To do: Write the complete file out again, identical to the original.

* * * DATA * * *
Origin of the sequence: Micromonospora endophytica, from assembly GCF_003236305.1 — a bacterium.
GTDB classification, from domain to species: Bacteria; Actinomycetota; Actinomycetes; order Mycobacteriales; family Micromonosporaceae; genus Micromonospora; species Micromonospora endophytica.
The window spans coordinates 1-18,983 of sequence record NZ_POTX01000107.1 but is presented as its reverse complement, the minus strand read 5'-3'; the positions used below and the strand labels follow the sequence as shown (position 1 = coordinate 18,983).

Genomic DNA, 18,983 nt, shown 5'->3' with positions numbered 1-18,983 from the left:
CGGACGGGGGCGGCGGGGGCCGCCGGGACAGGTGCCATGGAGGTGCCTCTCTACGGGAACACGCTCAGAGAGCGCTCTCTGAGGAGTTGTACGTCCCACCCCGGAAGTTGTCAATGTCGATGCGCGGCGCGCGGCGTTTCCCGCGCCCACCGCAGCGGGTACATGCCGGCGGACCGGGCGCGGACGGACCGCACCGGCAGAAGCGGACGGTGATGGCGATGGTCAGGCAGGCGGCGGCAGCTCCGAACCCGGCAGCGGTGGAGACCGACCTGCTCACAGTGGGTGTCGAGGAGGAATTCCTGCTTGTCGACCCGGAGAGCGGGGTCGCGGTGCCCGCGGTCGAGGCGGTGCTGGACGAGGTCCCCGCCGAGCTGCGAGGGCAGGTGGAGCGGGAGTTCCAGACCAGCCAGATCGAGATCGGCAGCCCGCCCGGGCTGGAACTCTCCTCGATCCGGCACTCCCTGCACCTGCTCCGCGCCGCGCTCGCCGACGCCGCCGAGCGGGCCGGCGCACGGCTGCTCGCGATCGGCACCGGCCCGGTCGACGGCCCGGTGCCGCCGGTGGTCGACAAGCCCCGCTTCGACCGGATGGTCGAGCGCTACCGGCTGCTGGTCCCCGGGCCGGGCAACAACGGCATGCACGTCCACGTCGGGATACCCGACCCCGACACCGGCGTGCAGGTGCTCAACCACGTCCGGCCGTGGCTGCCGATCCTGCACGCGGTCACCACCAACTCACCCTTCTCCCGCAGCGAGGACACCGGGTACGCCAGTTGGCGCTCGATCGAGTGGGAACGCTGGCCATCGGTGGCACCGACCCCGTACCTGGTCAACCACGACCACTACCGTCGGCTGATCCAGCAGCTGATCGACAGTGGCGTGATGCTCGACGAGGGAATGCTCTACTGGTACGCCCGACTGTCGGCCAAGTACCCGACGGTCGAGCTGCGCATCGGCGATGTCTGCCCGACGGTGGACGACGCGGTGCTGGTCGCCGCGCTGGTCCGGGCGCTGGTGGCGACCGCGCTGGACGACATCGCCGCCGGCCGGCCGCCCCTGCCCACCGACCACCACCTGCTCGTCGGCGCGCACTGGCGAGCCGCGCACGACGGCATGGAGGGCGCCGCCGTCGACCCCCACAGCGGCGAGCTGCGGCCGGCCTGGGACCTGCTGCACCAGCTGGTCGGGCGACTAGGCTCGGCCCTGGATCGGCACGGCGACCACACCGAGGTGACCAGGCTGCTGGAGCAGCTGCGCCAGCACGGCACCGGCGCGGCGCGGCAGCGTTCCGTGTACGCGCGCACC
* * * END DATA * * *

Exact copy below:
Origin of the sequence: Micromonospora endophytica, from assembly GCF_003236305.1 — a bacterium.
GTDB classification, from domain to species: Bacteria; Actinomycetota; Actinomycetes; order Mycobacteriales; family Micromonosporaceae; genus Micromonospora; species Micromonospora endophytica.
The window spans coordinates 1-18,983 of sequence record NZ_POTX01000107.1 but is presented as its reverse complement, the minus strand read 5'-3'; the positions used below and the strand labels follow the sequence as shown (position 1 = coordinate 18,983).

Genomic DNA, 18,983 nt, shown 5'->3' with positions numbered 1-18,983 from the left:
CGGACGGGGGCGGCGGGGGCCGCCGGGACAGGTGCCATGGAGGTGCCTCTCTACGGGAACACGCTCAGAGAGCGCTCTCTGAGGAGTTGTACGTCCCACCCCGGAAGTTGTCAATGTCGATGCGCGGCGCGCGGCGTTTCCCGCGCCCACCGCAGCGGGTACATGCCGGCGGACCGGGCGCGGACGGACCGCACCGGCAGAAGCGGACGGTGATGGCGATGGTCAGGCAGGCGGCGGCAGCTCCGAACCCGGCAGCGGTGGAGACCGACCTGCTCACAGTGGGTGTCGAGGAGGAATTCCTGCTTGTCGACCCGGAGAGCGGGGTCGCGGTGCCCGCGGTCGAGGCGGTGCTGGACGAGGTCCCCGCCGAGCTGCGAGGGCAGGTGGAGCGGGAGTTCCAGACCAGCCAGATCGAGATCGGCAGCCCGCCCGGGCTGGAACTCTCCTCGATCCGGCACTCCCTGCACCTGCTCCGCGCCGCGCTCGCCGACGCCGCCGAGCGGGCCGGCGCACGGCTGCTCGCGATCGGCACCGGCCCGGTCGACGGCCCGGTGCCGCCGGTGGTCGACAAGCCCCGCTTCGACCGGATGGTCGAGCGCTACCGGCTGCTGGTCCCCGGGCCGGGCAACAACGGCATGCACGTCCACGTCGGGATACCCGACCCCGACACCGGCGTGCAGGTGCTCAACCACGTCCGGCCGTGGCTGCCGATCCTGCACGCGGTCACCACCAACTCACCCTTCTCCCGCAGCGAGGACACCGGGTACGCCAGTTGGCGCTCGATCGAGTGGGAACGCTGGCCATCGGTGGCACCGACCCCGTACCTGGTCAACCACGACCACTACCGTCGGCTGATCCAGCAGCTGATCGACAGTGGCGTGATGCTCGACGAGGGAATGCTCTACTGGTACGCCCGACTGTCGGCCAAGTACCCGACGGTCGAGCTGCGCATCGGCGATGTCTGCCCGACGGTGGACGACGCGGTGCTGGTCGCCGCGCTGGTCCGGGCGCTGGTGGCGACCGCGCTGGACGACATCGCCGCCGGCCGGCCGCCCCTGCCCACCGACCACCACCTGCTCGTCGGCGCGCACTGGCGAGCCGCGCACGACGGCATGGAGGGCGCCGCCGTCGACCCCCACAGCGGCGAGCTGCGGCCGGCCTGGGACCTGCTGCACCAGCTGGTCGGGCGACTAGGCTCGGCCCTGGATCGGCACGGCGACCACACCGAGGTGACCAGGCTGCTGGAGCAGCTGCGCCAGCACGGCACCGGCGCGGCGCGGCAGCGTTCCGTGTACGCGCGCACC